The passions of hatred, anger, envy, and so on, considered in themselves, follow from the necessity and efficacy of nature… I shall, therefore, treat the nature and strength of the emotion in exactly the same manner, as though I were concerned with lines, planes, and solids. 

They were pantheists, Spinoza and Einstein, a lot less tormented by the vast and starry universe than Pascal (“all these stars frighten me”) with his personal and possibly punitive God. As we noted  Jennifer Hecht noting, there’s a howling statistical error at the heart of Pascal’s specious reasoning: “We may be struck by lightning or not, but that doesn’t make it a fifty-fifty proposition.” This contrasts sharply with Spinoza’s view. “What Pascal decried as the misery of man without the Biblical God, was for Spinoza the liberation of the human spirit from the bonds of fear and superstition.”


[Descartes to Deism… Tlumak on free willDescartes before the horse (& Spinoza/Einstein slides)… Spinoza @dawnPantheism SEP… John Locke Can Walk]

Spinoza, says Susan James, was interested in our capacity to maintain ourselves as ourselves, which he called our conatus. How do we do that? By breathing, sleeping, fighting, friending,… but ultimately he thought our best bet was to resign ourselves to an acceptance of rational necessity.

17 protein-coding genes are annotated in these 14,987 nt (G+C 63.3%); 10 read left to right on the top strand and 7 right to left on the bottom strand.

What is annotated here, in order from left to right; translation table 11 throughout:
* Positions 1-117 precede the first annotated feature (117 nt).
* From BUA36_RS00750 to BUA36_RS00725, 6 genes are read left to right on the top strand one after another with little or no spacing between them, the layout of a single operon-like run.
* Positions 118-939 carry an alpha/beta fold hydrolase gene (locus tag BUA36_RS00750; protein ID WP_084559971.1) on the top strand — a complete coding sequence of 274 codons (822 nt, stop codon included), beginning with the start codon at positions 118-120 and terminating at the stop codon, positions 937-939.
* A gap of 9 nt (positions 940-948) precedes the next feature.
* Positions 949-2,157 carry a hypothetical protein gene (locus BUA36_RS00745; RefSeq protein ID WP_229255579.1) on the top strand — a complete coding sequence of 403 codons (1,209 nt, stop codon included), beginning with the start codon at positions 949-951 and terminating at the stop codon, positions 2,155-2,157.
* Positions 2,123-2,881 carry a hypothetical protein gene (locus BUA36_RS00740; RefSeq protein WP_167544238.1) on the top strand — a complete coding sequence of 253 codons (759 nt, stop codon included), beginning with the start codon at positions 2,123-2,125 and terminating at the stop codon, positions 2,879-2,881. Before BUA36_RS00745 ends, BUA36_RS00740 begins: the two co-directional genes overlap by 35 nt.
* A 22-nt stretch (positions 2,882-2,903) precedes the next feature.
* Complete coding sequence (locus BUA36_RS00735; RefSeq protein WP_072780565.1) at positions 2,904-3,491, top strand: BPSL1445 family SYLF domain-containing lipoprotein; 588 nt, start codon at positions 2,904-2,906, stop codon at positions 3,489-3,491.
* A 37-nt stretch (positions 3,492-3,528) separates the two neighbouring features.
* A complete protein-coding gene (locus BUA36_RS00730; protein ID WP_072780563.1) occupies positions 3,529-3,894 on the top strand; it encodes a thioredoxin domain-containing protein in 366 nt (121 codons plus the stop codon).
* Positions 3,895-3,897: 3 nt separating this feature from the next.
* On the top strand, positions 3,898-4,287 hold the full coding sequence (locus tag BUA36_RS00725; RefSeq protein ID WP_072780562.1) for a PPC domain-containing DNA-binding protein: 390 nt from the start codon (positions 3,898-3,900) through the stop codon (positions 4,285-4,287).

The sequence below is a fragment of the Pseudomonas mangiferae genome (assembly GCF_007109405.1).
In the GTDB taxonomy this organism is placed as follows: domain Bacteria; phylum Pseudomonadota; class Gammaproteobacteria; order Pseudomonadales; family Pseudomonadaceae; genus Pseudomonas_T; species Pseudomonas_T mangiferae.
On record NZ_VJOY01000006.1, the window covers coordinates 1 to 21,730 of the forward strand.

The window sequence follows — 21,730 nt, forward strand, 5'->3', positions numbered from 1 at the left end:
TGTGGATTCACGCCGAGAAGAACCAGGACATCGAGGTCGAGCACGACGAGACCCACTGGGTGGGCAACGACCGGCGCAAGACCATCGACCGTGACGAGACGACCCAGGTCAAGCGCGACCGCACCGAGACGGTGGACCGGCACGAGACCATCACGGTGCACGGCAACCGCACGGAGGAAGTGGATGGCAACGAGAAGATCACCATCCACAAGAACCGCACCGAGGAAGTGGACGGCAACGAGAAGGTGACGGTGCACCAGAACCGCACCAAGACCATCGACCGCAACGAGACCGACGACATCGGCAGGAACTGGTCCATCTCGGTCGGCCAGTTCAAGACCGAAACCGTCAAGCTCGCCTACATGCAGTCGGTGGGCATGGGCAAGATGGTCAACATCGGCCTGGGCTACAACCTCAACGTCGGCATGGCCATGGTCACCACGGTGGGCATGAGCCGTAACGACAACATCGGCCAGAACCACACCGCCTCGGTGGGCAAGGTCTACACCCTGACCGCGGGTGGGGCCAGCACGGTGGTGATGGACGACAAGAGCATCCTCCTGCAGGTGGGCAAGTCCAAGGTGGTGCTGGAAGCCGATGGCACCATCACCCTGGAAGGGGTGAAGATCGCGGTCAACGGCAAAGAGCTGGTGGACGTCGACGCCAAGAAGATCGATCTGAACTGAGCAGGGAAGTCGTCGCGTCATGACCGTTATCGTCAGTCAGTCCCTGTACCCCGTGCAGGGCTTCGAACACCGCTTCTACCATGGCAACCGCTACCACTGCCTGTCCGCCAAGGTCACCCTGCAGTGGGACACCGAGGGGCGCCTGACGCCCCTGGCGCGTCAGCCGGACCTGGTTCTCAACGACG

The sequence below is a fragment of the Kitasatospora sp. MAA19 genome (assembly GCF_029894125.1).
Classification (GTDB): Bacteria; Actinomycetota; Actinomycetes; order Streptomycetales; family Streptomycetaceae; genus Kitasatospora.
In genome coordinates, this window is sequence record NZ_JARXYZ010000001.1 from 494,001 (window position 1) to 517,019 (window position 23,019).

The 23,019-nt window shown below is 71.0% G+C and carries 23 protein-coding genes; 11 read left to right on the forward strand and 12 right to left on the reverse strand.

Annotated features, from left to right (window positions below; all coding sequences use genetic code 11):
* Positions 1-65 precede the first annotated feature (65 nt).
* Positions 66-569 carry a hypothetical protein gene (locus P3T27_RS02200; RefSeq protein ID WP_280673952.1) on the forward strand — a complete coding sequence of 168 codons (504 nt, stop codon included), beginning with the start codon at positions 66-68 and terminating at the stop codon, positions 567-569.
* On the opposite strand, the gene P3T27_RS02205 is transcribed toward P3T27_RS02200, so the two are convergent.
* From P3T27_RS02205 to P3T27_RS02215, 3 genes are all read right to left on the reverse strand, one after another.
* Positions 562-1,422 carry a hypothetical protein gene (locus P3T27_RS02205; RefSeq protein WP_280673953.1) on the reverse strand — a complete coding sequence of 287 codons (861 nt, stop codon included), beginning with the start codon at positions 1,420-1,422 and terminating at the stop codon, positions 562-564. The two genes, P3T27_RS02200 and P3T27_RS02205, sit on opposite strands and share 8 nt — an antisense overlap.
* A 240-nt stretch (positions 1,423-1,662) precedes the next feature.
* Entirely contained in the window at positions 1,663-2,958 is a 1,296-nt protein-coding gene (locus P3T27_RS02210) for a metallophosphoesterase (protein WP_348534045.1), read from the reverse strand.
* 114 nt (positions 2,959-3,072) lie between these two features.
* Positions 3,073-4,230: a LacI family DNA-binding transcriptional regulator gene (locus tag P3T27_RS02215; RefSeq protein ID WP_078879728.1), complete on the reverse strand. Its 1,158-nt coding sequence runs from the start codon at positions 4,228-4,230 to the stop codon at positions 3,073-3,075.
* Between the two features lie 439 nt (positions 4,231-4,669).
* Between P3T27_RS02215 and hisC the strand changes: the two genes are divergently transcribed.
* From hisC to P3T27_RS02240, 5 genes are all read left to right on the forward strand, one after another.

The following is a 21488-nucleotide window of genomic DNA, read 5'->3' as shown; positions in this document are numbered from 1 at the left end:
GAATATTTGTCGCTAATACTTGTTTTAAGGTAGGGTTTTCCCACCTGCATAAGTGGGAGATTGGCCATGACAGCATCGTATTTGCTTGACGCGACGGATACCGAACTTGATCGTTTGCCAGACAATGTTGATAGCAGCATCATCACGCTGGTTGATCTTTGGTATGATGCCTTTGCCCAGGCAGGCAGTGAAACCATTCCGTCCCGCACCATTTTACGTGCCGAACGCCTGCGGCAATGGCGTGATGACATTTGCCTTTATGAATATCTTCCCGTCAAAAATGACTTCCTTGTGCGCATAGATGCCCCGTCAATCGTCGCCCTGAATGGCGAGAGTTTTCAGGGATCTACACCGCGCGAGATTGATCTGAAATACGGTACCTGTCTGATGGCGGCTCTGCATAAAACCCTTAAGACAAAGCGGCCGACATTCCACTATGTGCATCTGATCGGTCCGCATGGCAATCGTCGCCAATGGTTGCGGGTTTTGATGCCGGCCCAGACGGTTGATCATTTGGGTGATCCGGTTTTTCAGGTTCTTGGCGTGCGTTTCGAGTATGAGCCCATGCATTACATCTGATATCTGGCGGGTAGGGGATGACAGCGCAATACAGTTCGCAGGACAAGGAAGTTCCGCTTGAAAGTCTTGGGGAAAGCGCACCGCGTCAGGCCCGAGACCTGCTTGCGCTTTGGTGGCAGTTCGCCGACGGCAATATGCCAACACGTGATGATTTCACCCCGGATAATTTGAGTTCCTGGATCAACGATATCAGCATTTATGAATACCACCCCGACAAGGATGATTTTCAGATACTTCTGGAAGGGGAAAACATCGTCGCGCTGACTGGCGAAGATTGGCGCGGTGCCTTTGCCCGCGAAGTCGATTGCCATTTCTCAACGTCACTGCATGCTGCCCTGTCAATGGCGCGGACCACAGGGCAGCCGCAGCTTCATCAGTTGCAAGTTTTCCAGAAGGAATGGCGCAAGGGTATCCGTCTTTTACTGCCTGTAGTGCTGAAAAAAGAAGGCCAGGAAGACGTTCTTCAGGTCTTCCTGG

“Spinoza thinks that, in so far as you’re passionate,” subject to external influence, “you’re in bondage and unfree.” How to free yourself? Become mentally active, get “a better understanding of yourself and the world,” and experience his version of cosmic bliss or supreme happiness. And what does this maximal understanding come to, in a word? Pantheism

In Spinoza’s vision, there is no ultimate distinction between different individuals. We are all part of the same single substance, which is also God. This means that our sense of isolation from and opposition to one another is an illusion, and it also means that our sense of distance from God is mistaken… Given that the universe is God, we can therefore be confident that whatever happens to us happens for a reasonPassion for Wisdom

And still they called him heretic and atheist, and excommunicated him despite his “intellectual love of God,” which he said was “the highest felicity.” God only knew why.

He’s still a good guy to follow on Twitter, btw.
  1. “[True & blessedness does not consist in enjoying wellbeing not shared by others or in being more fortunate than others].” (TTP)
  2. “It is the of reason to conceive things under a form of eternity.” (E5p29pr)

Locke said the key to personal identity is memory. Oh-oh! But Thomas Reid, Mr. Scottish Common Sense, helpfully said you can get there from here: if you remember  yourself in (say) 1998, and that Self remembers itself in 1980, and that one remembers version 1975, and so on… well, you’re the same person you were back in the day. Whew! That’s a relief. The Ship of Theseus may be seaworthy, after all.